“We are talking about a screen, where the screen is the entire experience and it can only really look and act one way, and that is to look similar to the iPad,” Mr. Block explained in a phone interview Thursday. “At the end of the day, they are all going to look similar, because a tablet is just a piece of glass.”
The innovations of the post-pc era aren’t to the computing device, they’re to the shop window. The ability to transact as part of the performance and the transformation of the goods from material to digital such that they can be played within the same window are the key additions to the “piece of glass.”
If you view the recent crop of tablet computers through this lens, you’ll see what separates the Apple and Amazon products from the rest. We pass the empty shop window of the deserted store as we move on down the block to see what we might find next. Of course, it’s simple to see how a technologist might confuse a shop window with a flat computing device.
The technical systems we build have perfect memories. They keep account of everything. The ones are the ones, and the zeros are the zeros. We network the systems together and even account for things across multiple domains. While on the one hand we talk about economies of abundance and prices of many things converging on free—we know the score.
When Jacques Derrida talks about forgiveness, he cuts to the chase. To forgive is to forgive what is unforgivable. It’s an act of transformation, and by definition impossible. Forgiveness without cost isn’t forgiveness. Forgiveness costs everything. A forgiveness that translates the debt from one domain to another isn’t forgiveness. To forgive is to break all the rules of the system.
David Graeber, in discussing his work “5,000 Years of Debt” talks about how morality and monetary debt have always been intertwined.
In Sanskrit, Hebrew, Aramaic, ‘debt,’ ‘guilt,’ and ‘sin’ are actually the same word. Much of the language of the great religious movements – reckoning, redemption, karmic accounting and the like – are drawn from the language of ancient finance. But that language is always found wanting and inadequate and twisted around into something completely different. It’s as if the great prophets and religious teachers had no choice but to start with that kind of language because it’s the language that existed at the time, but they only adopted it so as to turn it into its opposite: as a way of saying debts are not sacred, but forgiveness of debt, or the ability to wipe out debt, or to realize that debts aren’t real – these are the acts that are truly sacred.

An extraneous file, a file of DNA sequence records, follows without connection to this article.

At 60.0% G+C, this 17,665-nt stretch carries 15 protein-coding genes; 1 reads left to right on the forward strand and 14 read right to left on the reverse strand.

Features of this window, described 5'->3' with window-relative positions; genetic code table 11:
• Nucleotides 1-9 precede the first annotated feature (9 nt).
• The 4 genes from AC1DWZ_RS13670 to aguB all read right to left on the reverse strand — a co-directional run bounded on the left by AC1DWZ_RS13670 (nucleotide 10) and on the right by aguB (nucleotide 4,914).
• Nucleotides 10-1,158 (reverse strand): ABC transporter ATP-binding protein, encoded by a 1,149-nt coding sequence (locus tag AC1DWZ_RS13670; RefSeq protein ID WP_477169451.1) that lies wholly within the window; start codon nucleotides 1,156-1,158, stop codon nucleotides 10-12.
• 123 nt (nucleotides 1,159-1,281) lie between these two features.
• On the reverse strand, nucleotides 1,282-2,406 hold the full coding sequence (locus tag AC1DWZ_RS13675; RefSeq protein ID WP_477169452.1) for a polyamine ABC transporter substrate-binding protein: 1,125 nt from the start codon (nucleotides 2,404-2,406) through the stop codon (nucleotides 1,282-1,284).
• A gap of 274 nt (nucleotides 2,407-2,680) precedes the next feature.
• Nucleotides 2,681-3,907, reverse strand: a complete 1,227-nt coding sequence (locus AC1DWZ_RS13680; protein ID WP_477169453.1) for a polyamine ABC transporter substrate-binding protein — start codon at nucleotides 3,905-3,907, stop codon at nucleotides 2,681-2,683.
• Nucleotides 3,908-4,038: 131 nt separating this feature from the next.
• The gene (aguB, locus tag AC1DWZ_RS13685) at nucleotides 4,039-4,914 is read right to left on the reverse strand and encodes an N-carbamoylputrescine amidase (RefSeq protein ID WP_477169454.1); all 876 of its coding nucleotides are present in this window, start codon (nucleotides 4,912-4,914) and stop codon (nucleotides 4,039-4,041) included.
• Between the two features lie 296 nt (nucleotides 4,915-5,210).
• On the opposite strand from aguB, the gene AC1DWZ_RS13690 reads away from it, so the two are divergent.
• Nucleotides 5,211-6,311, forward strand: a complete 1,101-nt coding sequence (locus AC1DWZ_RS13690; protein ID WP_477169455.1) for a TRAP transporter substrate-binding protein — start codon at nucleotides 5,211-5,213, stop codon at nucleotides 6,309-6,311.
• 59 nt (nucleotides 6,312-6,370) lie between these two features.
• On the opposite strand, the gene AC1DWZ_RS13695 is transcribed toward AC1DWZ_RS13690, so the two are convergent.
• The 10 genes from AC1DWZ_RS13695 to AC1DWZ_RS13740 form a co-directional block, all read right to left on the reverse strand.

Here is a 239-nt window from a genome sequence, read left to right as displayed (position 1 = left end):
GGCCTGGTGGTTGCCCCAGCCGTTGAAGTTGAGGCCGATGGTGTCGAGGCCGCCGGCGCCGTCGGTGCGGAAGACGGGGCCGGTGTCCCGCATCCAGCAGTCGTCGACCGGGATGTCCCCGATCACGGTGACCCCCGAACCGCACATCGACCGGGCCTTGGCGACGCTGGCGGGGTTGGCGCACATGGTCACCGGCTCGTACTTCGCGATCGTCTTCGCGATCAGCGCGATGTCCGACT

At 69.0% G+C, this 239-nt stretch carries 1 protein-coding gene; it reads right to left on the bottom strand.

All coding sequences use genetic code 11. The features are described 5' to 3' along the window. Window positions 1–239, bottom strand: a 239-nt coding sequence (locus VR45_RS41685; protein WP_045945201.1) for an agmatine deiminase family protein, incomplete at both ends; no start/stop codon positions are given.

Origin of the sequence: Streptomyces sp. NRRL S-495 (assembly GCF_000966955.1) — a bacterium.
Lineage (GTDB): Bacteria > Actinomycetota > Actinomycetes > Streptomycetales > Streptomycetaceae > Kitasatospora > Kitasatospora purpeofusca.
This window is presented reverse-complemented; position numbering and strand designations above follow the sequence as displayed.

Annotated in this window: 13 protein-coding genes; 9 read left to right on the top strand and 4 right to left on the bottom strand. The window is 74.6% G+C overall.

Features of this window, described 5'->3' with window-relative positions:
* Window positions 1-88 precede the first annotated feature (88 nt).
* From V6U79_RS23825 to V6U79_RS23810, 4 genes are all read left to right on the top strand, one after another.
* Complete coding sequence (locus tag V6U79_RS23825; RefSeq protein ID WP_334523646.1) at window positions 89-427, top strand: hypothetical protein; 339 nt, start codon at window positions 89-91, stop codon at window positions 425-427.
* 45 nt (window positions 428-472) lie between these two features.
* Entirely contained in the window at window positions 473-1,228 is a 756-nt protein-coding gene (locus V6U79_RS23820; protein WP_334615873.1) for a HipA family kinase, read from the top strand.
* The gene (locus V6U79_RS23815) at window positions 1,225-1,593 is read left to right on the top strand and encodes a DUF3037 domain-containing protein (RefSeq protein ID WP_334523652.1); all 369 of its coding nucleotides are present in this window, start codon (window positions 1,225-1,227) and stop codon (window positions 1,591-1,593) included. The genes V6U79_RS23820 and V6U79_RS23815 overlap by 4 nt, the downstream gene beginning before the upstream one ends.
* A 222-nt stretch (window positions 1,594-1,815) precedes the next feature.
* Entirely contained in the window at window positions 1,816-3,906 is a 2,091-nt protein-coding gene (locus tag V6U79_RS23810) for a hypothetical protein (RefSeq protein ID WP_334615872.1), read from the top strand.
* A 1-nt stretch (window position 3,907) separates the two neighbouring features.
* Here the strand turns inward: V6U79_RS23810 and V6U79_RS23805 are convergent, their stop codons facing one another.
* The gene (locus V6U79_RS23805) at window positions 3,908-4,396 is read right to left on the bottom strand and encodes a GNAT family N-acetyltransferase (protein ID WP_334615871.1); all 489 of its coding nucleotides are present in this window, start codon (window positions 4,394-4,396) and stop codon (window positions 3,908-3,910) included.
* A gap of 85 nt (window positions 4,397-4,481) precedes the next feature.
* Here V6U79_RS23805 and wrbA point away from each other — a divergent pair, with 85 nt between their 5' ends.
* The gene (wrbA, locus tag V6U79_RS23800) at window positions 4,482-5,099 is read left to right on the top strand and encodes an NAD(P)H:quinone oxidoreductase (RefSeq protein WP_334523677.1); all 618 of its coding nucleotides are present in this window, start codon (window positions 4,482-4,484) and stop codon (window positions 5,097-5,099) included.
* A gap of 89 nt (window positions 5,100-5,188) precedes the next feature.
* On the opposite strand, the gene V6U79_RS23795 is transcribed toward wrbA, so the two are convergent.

We’ve become very sophisticated in creating instruments of debt and even derivatives on those instruments. Our systems of forgiveness, however, have been left behind. Debt and forgiveness of debt historically were linked. Forgiveness allows a system reset, the negative numbers are zeroed out. The moral judgement that comes along with monetary debt is wiped away. What by definition shouldn’t be forgiven is forgiven.
As the economies of the world are gripped by a debt crisis, the call for austerity measures come down from on high. From within the system, there’s only one kind of solution that’s rational. Austerity is the proper solution on both an economic and a moral level. Only moral weakness and foolishness would cause a person or a country to borrow more than they could repay. A good dose of austerity will put them back on the straight and narrow.
Of course, as Graeber points out, there’s a certain rationality for breaking the rules of the system at particular moments in time:
The first markets form on the fringes of these complexes and appear to operate largely on credit, using the temples’ units of account. But this gave the merchants and temple administrators and other well-off types the opportunity to make consumer loans to farmers, and then, if say the harvest was bad, everybody would start falling into debt-traps.
This was the great social evil of antiquity – families would have to start pawning off their flocks, fields and before long, their wives and children would be taken off into debt peonage. Often people would start abandoning the cities entirely, joining semi-nomadic bands, threatening to come back in force and overturn the existing order entirely. Rulers would regularly conclude the only way to prevent complete social breakdown was to declare a clean slate or ‘washing of the tablets,’ they’d cancel all consumer debt and just start over. In fact, the first recorded word for ‘freedom’ in any human language is the Sumerian amargi, a word for debt-freedom, and by extension freedom more generally, which literally means ‘return to mother,’ since when they declared a clean slate, all the debt peons would get to go home.
As our societies become more rational, secular and technical we become less able to do the impossible, to forgive what is unforgivable. It just doesn’t make sense, it’s not a part of the algorithm. Something like a Jubilee seems like the superstition of a primitive people. In the systems that we’re building, is there a set of events that will cause the system to reset itself? Or do we think we’ve somehow evolved into a system of systems that never needs to be rebooted?
Well shake it up now Sugaree, I’ll meet you at the jubilee
And if that jubilee don’t come maybe I’ll meet you on the run
Just one thing I ask of you, just one thing for me
Please forget you know my name, my darling Sugaree
It’s not really a question of life or death. Perhaps it’s time to look for a metaphor that sheds a little more light. The frame that’s been most productive for me is one created by Clayton Christensen and put to work in his book, The Innovator’s Solution.